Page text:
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Radiometric dating pictures rose


Statistical time-series analysis has the potential to improve our understanding of human-environment interaction in deep time. However, radiocarbon dating—the most common chronometric technique in archaeological and palaeoenvironmental research—creates challenges for established statistical methods.

The methods assume that observations in a time-series are precisely dated, but this assumption is often violated when calibrated radiocarbon dates are used because they usually have highly irregular uncertainties.

As a result, it is unclear whether the methods can be reliably used on radiocarbon-dated time-series. With "Radiometric dating pictures rose" in mind, we conducted a large simulation study to investigate the impact of chronological uncertainty on a potentially useful time-series method. It is designed for use with Radiometric dating pictures rose time-series data, which makes it applicable to a wide range of questions about human-environment interaction in deep time.

Our simulations Radiometric dating pictures rose that the PEWMA method can often correctly identify relationships between time-series despite chronological uncertainty. When two time-series are correlated with a coefficient of 0. With correlations of around 0. While further testing is desirable, these findings indicate that the method can be used to test hypotheses about long-term human-environment interaction with a reasonable degree of confidence.

Time-series regression analysis is an important tool for testing hypotheses about human-environment interaction over the long term. The primary sources of information about human behaviour and environmental conditions in deep time are the archaeological and palaeoenvironmental records, respectively. These records contain observations with an inherent Radiometric dating pictures rose ordering and are thus time-series.

This means time-series regression methods could be used to quantitatively test hypotheses about the impact of climate change on humans and other hominins, or conversely the impact of hominin societies on their environments. However, there is reason to think that chronological uncertainty may complicate the use of such methods.

In particular, the chronological uncertainty associated with the most common chronometric method used in the dating of both records—radiocarbon dating—could undermine our ability to confidently identify statistical relationships between the records. This is because calibrated radiocarbon dates have highly irregular uncertainties associated with them, and uncertainties of this type are not in line with the assumptions of many standard statistical methods, including time-series analysis [ 1 — 5 ].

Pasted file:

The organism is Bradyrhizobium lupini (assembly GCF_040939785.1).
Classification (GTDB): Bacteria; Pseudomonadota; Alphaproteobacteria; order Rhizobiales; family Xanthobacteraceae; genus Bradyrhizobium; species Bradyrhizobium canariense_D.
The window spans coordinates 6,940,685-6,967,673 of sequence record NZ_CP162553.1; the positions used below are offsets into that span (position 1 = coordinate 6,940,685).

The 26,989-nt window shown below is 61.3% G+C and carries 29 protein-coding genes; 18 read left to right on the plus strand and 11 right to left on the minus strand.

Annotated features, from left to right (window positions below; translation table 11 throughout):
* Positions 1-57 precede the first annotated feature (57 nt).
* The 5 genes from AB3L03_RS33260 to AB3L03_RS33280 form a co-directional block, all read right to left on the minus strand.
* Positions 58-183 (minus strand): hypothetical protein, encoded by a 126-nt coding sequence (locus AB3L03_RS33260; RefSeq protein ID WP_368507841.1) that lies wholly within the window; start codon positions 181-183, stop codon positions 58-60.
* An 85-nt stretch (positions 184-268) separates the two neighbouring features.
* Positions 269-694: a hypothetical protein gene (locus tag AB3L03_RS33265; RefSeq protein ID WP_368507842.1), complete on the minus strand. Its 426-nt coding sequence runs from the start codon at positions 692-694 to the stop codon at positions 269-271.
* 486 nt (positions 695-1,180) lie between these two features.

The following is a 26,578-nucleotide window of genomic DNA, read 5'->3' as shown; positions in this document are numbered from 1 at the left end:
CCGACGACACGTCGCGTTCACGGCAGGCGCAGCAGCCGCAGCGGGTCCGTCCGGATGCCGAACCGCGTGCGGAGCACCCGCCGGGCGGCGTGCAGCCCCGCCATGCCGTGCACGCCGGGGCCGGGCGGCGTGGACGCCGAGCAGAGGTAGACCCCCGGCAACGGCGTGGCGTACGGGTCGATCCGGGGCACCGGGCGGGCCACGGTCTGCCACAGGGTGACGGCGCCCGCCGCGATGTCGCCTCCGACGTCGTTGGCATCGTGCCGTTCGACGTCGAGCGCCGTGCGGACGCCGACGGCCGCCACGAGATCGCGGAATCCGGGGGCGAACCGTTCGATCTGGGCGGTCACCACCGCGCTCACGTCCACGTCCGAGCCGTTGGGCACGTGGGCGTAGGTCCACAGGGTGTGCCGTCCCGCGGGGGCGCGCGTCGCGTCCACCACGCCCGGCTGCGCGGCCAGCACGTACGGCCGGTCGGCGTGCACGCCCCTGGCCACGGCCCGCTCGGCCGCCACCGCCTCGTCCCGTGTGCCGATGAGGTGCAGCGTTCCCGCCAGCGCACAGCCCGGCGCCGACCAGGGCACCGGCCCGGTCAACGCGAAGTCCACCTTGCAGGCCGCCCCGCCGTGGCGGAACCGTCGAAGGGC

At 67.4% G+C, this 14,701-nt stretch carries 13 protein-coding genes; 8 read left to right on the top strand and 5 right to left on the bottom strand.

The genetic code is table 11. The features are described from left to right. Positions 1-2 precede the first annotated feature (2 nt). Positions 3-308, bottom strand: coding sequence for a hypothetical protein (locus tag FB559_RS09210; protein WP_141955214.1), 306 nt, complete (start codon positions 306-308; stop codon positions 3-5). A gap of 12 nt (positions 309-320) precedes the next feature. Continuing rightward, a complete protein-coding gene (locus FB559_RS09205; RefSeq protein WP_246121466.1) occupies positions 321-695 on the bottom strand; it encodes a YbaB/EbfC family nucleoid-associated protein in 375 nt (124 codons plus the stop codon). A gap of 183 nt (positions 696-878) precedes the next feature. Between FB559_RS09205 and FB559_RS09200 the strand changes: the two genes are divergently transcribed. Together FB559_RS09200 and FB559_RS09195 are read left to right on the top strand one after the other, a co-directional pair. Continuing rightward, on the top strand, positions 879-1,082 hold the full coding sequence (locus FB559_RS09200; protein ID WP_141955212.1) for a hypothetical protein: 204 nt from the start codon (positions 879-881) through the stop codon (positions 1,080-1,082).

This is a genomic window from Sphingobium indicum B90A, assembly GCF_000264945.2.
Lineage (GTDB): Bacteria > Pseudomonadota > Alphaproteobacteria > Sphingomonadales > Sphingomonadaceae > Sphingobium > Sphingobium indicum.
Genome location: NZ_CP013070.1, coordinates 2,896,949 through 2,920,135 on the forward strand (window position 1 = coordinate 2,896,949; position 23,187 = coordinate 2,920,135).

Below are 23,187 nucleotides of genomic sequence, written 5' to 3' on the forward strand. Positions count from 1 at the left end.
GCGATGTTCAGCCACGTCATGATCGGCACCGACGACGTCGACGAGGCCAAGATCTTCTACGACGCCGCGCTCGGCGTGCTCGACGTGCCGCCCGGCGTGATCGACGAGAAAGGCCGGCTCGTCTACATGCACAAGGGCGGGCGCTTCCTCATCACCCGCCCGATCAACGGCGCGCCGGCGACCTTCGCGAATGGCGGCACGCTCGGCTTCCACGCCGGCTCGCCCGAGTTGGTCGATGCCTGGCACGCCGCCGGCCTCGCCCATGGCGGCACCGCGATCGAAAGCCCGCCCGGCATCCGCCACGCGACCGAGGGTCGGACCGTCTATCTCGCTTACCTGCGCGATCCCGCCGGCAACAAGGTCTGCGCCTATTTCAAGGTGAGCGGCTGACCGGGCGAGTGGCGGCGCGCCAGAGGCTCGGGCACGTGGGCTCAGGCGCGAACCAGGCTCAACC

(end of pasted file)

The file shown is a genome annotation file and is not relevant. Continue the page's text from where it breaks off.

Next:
To investigate this possibility, we conducted a simulation study in which we investigated the impact of radiocarbon dating uncertainty on a time-series regression method that is well-suited for archaeological and palaeoenvironmental research—the Poisson Exponentially-Weighted Moving Average PEWMA method [ 6 ]. Time-series "Radiometric dating pictures rose" have to be analyzed carefully because the order in the sequence of observations matters.

There are two traits a time-series can have that make temporal ordering important. One is non-stationaritywhich describes time-series with statistical properties that vary through time—e. The other troublesome trait is autocorrelationwhich means the observations in the series correlate with themselves at a given lag [ 7 ]. Autocorrelation leads to dependence among the observations in a time-series, which violates another common statistical assumption, namely that observations are independent.

Archaeological and palaeoenvironmental time-series typically have both traits [ 389 ].

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They will usually be non-stationary, because almost all environmental or cultural phenomena change over time—e. They will also typically contain temporal autocorrelation. Thus, archaeological and palaeoenvironmental data can be expected to violate the assumptions of many statistical methods.

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Consequently, we need special methods to find correlations between past human and environmental conditions. Fortunately, these methods already Radiometric dating pictures rose because statisticians, mathematicians, and engineers have been working with non-stationary, autocorrelated time-series for a long time [ 10 ]. As a result, many established time-series methods are designed specifically to handle non-stationary, autocorrelated data [ 7811 ].

However, time-series of archaeological and palaeoenvironmental observations are idiosyncratic in another way that potentially undermines even these established methods—often we are uncertain about the precise times associated with the observations [ 12 — 14 ].

That is, the time-series contain chronological uncertainty. Contemporary time-series, such as stock prices or daily temperatures, are usually recorded at precisely known times, but looking into the deep past entails significant chronological uncertainty. Archaeologists and palaeoenvironmental scientists usually make chronometric estimations by proxy using radiometric methods that rely on measuring isotopes of unstable elements that decay at a constant rate [ 15 ].